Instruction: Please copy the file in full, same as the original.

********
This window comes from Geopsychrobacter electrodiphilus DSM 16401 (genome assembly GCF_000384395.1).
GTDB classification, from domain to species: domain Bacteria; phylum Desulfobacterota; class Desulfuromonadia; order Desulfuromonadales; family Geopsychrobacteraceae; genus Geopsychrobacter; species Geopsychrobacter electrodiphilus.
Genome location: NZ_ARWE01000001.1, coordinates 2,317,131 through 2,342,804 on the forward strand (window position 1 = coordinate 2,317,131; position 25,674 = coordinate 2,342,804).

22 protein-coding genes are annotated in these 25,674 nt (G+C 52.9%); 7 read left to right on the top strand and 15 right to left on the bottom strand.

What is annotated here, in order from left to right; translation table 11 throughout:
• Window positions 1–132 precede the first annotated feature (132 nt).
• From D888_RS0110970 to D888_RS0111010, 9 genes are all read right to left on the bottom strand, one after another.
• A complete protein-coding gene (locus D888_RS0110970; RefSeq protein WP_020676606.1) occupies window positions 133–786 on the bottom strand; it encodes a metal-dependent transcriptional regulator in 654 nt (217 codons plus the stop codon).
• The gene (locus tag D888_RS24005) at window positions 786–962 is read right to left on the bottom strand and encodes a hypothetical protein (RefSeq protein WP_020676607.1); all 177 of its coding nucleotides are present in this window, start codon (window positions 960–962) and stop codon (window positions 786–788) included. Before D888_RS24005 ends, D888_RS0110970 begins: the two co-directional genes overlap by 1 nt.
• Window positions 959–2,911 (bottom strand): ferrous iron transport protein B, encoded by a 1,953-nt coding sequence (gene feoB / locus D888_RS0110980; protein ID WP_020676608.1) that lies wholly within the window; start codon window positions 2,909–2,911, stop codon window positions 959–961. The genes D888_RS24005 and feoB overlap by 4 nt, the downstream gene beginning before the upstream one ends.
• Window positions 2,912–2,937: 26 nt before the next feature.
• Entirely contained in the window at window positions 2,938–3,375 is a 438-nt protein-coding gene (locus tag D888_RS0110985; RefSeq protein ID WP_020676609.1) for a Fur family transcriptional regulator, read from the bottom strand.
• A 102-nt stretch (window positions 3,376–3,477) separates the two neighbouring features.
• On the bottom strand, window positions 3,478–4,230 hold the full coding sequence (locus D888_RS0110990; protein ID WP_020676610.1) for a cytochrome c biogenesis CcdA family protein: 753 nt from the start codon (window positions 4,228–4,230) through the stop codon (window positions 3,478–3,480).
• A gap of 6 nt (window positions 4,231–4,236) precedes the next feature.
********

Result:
This window comes from Geopsychrobacter electrodiphilus DSM 16401 (genome assembly GCF_000384395.1).
GTDB classification, from domain to species: domain Bacteria; phylum Desulfobacterota; class Desulfuromonadia; order Desulfuromonadales; family Geopsychrobacteraceae; genus Geopsychrobacter; species Geopsychrobacter electrodiphilus.
Genome location: NZ_ARWE01000001.1, coordinates 2,317,131 through 2,342,804 on the forward strand (window position 1 = coordinate 2,317,131; position 25,674 = coordinate 2,342,804).

22 protein-coding genes are annotated in these 25,674 nt (G+C 52.9%); 7 read left to right on the top strand and 15 right to left on the bottom strand.

What is annotated here, in order from left to right; translation table 11 throughout:
• Window positions 1–132 precede the first annotated feature (132 nt).
• From D888_RS0110970 to D888_RS0111010, 9 genes are all read right to left on the bottom strand, one after another.
• A complete protein-coding gene (locus D888_RS0110970; RefSeq protein WP_020676606.1) occupies window positions 133–786 on the bottom strand; it encodes a metal-dependent transcriptional regulator in 654 nt (217 codons plus the stop codon).
• The gene (locus tag D888_RS24005) at window positions 786–962 is read right to left on the bottom strand and encodes a hypothetical protein (RefSeq protein WP_020676607.1); all 177 of its coding nucleotides are present in this window, start codon (window positions 960–962) and stop codon (window positions 786–788) included. Before D888_RS24005 ends, D888_RS0110970 begins: the two co-directional genes overlap by 1 nt.
• Window positions 959–2,911 (bottom strand): ferrous iron transport protein B, encoded by a 1,953-nt coding sequence (gene feoB / locus D888_RS0110980; protein ID WP_020676608.1) that lies wholly within the window; start codon window positions 2,909–2,911, stop codon window positions 959–961. The genes D888_RS24005 and feoB overlap by 4 nt, the downstream gene beginning before the upstream one ends.
• Window positions 2,912–2,937: 26 nt before the next feature.
• Entirely contained in the window at window positions 2,938–3,375 is a 438-nt protein-coding gene (locus tag D888_RS0110985; RefSeq protein ID WP_020676609.1) for a Fur family transcriptional regulator, read from the bottom strand.
• A 102-nt stretch (window positions 3,376–3,477) separates the two neighbouring features.
• On the bottom strand, window positions 3,478–4,230 hold the full coding sequence (locus D888_RS0110990; protein ID WP_020676610.1) for a cytochrome c biogenesis CcdA family protein: 753 nt from the start codon (window positions 4,228–4,230) through the stop codon (window positions 3,478–3,480).
• A gap of 6 nt (window positions 4,231–4,236) precedes the next feature.